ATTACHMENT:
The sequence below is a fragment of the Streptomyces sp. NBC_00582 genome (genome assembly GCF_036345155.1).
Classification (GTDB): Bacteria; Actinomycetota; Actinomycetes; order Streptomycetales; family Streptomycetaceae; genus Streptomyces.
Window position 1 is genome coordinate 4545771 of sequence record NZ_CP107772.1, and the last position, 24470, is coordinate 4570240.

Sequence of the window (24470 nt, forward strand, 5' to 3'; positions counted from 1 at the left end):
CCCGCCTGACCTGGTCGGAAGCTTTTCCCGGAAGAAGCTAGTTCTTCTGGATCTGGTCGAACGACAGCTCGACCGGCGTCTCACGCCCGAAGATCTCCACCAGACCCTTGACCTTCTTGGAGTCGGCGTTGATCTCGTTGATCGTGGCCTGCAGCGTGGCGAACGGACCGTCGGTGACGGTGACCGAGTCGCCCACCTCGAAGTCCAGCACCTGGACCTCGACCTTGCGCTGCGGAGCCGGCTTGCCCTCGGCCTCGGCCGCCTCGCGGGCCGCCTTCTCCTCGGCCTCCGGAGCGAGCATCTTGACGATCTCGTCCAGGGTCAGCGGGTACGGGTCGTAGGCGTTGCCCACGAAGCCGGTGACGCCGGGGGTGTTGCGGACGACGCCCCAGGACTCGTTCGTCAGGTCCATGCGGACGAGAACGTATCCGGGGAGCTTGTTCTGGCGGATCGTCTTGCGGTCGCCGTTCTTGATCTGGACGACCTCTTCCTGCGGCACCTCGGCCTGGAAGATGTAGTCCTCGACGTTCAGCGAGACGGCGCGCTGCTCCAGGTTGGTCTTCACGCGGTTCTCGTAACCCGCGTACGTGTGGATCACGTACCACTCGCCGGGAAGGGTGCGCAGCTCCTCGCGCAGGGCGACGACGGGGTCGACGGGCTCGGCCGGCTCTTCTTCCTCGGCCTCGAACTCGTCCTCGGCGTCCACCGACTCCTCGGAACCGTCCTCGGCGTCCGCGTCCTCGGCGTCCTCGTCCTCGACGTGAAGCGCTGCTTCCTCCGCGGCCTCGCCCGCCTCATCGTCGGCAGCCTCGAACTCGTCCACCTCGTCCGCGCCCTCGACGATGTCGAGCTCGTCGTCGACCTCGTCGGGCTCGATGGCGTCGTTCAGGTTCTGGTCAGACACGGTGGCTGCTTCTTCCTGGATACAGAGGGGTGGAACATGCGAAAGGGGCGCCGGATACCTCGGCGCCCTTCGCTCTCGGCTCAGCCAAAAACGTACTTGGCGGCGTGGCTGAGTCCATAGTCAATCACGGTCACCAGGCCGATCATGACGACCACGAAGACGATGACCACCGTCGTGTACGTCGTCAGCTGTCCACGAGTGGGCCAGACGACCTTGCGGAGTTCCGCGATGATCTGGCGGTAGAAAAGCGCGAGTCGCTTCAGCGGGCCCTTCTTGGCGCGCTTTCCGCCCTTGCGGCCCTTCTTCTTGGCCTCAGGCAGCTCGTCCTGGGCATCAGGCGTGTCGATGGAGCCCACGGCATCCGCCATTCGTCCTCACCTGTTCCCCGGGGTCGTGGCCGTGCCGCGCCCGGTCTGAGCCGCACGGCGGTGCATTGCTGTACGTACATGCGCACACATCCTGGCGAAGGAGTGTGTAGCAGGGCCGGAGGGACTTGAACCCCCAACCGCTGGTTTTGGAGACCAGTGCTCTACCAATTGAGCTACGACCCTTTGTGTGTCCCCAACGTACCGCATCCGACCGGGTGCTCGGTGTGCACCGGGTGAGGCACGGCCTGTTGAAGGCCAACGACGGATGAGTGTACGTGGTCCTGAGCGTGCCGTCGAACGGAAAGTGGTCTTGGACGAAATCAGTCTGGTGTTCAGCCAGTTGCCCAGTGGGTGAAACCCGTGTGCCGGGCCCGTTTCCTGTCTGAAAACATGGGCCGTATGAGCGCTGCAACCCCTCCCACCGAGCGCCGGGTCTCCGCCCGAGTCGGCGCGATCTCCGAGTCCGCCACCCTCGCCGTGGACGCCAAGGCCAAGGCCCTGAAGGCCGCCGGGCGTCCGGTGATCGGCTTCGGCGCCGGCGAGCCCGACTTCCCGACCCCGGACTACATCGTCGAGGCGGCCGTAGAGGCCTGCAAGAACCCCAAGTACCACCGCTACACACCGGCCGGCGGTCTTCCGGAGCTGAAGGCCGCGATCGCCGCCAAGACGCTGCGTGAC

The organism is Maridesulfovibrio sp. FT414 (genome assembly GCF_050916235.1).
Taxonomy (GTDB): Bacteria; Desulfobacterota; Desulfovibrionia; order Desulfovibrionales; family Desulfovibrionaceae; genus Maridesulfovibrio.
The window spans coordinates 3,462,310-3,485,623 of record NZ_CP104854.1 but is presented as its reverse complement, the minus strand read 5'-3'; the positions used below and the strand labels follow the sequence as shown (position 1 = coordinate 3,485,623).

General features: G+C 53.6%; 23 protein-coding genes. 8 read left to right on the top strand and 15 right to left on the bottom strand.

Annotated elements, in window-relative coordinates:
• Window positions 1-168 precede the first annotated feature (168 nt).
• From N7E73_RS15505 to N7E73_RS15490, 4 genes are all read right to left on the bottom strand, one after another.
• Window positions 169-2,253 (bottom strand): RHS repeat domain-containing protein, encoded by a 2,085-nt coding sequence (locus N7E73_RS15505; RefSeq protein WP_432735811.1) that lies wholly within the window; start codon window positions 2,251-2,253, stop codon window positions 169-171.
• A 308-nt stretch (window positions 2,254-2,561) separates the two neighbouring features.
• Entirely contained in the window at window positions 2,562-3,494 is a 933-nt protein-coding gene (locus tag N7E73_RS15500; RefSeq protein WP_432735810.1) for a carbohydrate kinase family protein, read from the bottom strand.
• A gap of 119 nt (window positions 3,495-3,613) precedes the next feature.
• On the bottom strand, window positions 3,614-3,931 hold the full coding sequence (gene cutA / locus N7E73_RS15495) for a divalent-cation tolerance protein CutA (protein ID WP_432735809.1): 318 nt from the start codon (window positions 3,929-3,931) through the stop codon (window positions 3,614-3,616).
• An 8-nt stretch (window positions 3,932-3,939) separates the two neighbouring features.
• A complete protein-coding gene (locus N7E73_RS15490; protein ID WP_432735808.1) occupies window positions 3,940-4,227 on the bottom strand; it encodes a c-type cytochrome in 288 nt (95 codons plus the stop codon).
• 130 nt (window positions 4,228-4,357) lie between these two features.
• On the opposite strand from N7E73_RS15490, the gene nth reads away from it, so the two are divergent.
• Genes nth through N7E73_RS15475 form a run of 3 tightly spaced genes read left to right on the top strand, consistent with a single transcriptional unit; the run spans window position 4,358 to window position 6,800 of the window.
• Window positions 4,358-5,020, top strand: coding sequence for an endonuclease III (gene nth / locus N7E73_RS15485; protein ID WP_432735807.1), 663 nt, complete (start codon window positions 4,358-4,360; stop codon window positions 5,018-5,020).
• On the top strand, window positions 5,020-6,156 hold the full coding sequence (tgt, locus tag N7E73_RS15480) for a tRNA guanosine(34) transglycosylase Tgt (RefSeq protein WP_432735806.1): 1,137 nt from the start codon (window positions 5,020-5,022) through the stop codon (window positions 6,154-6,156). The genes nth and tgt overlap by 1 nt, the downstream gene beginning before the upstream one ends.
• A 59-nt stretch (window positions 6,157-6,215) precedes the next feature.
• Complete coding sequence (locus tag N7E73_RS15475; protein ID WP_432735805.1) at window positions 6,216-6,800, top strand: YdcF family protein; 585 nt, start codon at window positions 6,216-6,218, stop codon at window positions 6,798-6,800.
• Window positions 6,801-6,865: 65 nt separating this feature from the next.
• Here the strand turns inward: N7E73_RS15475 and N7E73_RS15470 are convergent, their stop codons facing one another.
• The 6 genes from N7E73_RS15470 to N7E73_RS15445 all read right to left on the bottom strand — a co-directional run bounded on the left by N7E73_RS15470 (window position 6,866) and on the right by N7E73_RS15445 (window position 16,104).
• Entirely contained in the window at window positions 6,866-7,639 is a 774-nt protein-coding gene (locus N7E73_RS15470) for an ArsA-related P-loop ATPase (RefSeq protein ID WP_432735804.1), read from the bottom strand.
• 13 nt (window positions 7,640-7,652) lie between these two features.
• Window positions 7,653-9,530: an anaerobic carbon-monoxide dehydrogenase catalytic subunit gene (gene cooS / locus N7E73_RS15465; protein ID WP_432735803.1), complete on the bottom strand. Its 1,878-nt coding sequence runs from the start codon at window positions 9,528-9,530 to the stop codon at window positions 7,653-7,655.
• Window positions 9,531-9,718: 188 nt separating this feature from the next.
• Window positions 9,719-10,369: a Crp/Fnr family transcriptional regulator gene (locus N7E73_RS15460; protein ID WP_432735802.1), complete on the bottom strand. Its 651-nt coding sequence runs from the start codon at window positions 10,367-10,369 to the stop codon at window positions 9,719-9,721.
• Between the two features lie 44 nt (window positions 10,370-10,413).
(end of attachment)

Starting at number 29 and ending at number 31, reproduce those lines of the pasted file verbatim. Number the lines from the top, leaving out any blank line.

• The 6 genes from N7E73_RS15470 to N7E73_RS15445 all read right to left on the bottom strand — a co-directional run bounded on the left by N7E73_RS15470 (window position 6,866) and on the right by N7E73_RS15445 (window position 16,104).
• Entirely contained in the window at window positions 6,866-7,639 is a 774-nt protein-coding gene (locus N7E73_RS15470) for an ArsA-related P-loop ATPase (RefSeq protein ID WP_432735804.1), read from the bottom strand.
• 13 nt (window positions 7,640-7,652) lie between these two features.